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    Entries in baking (62)

    Thursday
    Feb112010

    Tear Drop Hearts

      Raspberry puree hearts in my baked mini Sweet Heart Cheesecakes.

    Valentines Day countdown continues with quick & easy tear drop hearts. 

     

     Ice your cupcakes or cookies in a base colour, whilst it's still wet apply dots of icing in a secondary colour.

    Armed with a toothpick, drag the toothpick lightly through a dot to create a heart shape.

    This works with glacé icing, royal icing, frosting (try white frosting with a red piping gel), chocolate, and baking.

    It is so, so, humid here; plans of sugar work hearts, chocolate heart shapes, meringues and decorated cookies all had to be scrapped because of the weather. For those in the blizzards on the other side of the world, keep safe, warm & roll on next season!!

    Friday
    Jan222010

    Raspberry Jam

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    I need jam for upcoming recipes this week, raspberry jam to be exact. If you haven't made jam before, raspberry jam is the easiest jam to make, as raspberry seeds are packed with pectin that sets the jam for you without having to add any setting agents.

    It tastes divine, keeps for one year in sterilised jars (though I think it's better when it's fresher), & can be made with fresh or frozen raspberries. 

    Raspberry Jam ( makes 2-3 jars depending on jar size)

    450g (1lb) raspberries (fresh or frozen)

    450g (1lb) sugar

    1 small plate refrigerated (to test for setting point)

    Put the berries and sugar in a large saucepan. Over low heat bring to a simmer, stirring to dissolve the sugar.

    Once the sugar has dissolved, increase heat and bring to the boil, boil 5-9 minutes until *setting point is reached. Pour into hot sterilised jars and seal.

    *recipe can be halved if you only need enough jam for one cake, reduce your pan size but do use a pan big enough to allow for the fruit to rise once boiling.  

     

    Bit of tricky shot pushing jam with one finger and holding the camera with other hand, but hopefully you can see the "wrinkle" of jam for the testing stage. 

    Testing for setting point

    Although traditionally raspberry jam has a looser set (a little bit runny) for filling cakes and cookies I like a firmer set. Starting testing for setting point from the 5 minute mark, by putting a small spoon of hot jam on your refrigerated plate. Wait 30 seconds and gently push the edge of the jam with your finger, if the jam wrinkles it's ready.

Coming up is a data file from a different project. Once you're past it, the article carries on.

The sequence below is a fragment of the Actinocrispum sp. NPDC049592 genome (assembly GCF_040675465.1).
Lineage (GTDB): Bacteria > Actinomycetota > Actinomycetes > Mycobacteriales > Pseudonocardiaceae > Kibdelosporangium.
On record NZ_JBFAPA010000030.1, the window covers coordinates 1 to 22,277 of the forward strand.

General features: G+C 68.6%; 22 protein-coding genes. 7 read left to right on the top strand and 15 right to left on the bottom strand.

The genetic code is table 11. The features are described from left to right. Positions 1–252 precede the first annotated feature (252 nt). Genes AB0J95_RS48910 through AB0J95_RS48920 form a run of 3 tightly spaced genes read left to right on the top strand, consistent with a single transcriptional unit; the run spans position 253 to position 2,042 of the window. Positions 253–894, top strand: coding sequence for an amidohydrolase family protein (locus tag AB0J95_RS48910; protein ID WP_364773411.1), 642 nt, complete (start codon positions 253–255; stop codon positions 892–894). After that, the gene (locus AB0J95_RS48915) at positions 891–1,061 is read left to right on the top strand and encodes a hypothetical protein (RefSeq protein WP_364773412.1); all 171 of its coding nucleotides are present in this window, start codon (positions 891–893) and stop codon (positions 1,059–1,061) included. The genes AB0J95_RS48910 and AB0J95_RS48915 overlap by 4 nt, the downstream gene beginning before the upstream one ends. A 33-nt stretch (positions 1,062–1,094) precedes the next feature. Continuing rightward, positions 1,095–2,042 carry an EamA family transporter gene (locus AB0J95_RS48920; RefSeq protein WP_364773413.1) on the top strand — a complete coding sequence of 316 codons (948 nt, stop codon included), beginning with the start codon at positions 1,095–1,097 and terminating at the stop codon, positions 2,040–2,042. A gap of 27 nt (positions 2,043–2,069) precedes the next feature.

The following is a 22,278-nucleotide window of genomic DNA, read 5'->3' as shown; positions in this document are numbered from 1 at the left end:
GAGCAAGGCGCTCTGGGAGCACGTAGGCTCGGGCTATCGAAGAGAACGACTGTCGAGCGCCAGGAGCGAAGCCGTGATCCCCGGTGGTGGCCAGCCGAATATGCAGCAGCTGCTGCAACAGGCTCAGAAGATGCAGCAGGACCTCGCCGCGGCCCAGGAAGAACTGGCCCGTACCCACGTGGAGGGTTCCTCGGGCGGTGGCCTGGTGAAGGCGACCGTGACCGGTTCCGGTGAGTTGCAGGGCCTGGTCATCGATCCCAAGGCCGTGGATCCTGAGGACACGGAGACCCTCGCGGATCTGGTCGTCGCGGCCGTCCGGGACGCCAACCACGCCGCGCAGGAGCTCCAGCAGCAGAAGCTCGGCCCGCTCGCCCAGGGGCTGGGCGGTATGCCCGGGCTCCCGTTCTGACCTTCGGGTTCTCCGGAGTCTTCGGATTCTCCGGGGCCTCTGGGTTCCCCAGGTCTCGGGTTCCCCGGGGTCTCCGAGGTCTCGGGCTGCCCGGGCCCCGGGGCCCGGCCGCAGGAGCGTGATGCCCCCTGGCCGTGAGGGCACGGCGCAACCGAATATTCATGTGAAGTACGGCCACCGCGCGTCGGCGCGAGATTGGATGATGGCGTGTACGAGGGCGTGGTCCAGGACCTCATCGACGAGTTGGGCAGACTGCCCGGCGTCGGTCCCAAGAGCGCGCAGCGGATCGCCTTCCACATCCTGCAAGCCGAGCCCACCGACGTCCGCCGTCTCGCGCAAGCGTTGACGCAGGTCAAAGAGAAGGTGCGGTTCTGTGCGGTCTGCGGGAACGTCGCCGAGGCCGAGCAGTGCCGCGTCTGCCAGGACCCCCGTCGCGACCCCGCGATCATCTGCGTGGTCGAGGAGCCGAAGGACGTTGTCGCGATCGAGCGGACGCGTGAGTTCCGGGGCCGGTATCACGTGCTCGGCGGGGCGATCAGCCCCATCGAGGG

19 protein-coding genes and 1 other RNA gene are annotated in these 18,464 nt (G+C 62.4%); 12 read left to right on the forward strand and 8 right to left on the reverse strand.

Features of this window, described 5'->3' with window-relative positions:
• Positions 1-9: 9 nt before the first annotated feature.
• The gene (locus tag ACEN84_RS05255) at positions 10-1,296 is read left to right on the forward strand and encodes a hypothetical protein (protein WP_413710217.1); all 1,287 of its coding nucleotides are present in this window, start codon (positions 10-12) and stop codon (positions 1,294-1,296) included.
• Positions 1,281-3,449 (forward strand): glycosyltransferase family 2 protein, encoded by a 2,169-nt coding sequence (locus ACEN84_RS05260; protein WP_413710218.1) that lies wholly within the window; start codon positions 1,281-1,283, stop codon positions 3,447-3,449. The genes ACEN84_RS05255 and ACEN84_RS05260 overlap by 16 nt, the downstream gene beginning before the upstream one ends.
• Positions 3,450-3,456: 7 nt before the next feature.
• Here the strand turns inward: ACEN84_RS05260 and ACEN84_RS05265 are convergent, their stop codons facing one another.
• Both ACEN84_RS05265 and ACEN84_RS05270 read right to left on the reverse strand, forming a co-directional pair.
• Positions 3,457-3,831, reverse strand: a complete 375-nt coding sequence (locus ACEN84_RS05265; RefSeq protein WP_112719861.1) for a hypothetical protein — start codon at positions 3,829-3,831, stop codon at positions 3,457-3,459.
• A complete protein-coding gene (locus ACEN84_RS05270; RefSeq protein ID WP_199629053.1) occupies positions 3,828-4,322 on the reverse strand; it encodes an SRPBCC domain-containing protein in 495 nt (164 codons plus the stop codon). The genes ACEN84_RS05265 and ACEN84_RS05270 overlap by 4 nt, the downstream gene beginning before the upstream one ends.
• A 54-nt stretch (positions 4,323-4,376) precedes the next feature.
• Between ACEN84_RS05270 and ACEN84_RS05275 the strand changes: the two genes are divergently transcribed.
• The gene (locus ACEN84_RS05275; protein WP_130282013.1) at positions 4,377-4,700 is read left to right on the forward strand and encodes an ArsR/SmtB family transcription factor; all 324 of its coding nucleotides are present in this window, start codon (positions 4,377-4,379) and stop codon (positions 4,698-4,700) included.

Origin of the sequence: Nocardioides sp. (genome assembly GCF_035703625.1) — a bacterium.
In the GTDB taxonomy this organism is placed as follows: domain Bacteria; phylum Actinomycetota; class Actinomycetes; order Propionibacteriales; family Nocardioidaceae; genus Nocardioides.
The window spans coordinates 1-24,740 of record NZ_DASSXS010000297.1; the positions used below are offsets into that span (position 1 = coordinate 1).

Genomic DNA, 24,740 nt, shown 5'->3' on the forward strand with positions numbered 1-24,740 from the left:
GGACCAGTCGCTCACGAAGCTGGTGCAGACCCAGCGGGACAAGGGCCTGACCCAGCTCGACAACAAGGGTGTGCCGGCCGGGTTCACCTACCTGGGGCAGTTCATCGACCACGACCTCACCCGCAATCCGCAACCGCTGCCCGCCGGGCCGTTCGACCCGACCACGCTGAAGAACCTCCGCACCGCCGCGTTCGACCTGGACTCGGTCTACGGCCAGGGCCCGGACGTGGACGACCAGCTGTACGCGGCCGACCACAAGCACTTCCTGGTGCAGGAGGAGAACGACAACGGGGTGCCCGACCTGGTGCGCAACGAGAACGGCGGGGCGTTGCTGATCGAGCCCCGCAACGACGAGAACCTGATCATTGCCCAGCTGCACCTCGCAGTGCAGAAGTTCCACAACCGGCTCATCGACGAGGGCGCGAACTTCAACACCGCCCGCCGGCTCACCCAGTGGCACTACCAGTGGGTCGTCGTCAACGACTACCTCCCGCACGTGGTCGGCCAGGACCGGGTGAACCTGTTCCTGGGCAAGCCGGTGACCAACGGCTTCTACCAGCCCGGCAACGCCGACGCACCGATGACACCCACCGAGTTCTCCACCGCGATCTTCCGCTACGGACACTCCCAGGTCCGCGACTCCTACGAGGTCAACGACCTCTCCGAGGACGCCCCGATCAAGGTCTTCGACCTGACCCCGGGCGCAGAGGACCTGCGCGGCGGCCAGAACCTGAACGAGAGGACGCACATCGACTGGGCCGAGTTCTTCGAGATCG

Of course you could use a sugar thermometer if you prefer --- 105C (221F)

    Sterilising Jars

    For larger quantities of jam you can use a dishwasher to sterilise jars, but since we only have a couple of jars here we will use the oven.

    Place your 2 clean jam jars on an oven tray in the oven, heat at 180C (350F) for 15-20 minutes. Remove from oven with oven gloves to a heatproof surface when you are ready to fill your jars. 

    Add in's 

    You can a tablespoon of liqueur if you like at the end of cooking the jam, Grand Marnier is nice with raspberries as is Chambord. 

    Spices are a nice addition, cinnamon, star anise, pink peppcorn all pair well with raspberries. Fine orange zest can be added too, or scrape a vanilla pod of it's seeds and add that for raspberry vanilla jam.  

    Too sweet? Prefer your jam tarter? Add the juice of lemon at the start of the cooking process.

    *You can use your jam straight away but with any add ins at least 24 hours to mature the jam allowing the flavours to meld/soften is a good idea.  

    Here it fills Butterfly cakes; bake simple small vanilla cupcakes like the ones I used for tiramisu cupcakes, cut circle from the top of the cooled cake, cut that circle in half to form "wings". Fill the cakes with pure or clotted cream and freshly made raspberry jam, position the "wings", dust with icing sugar. Pretty cakes for afternoon tea or children's parties. 

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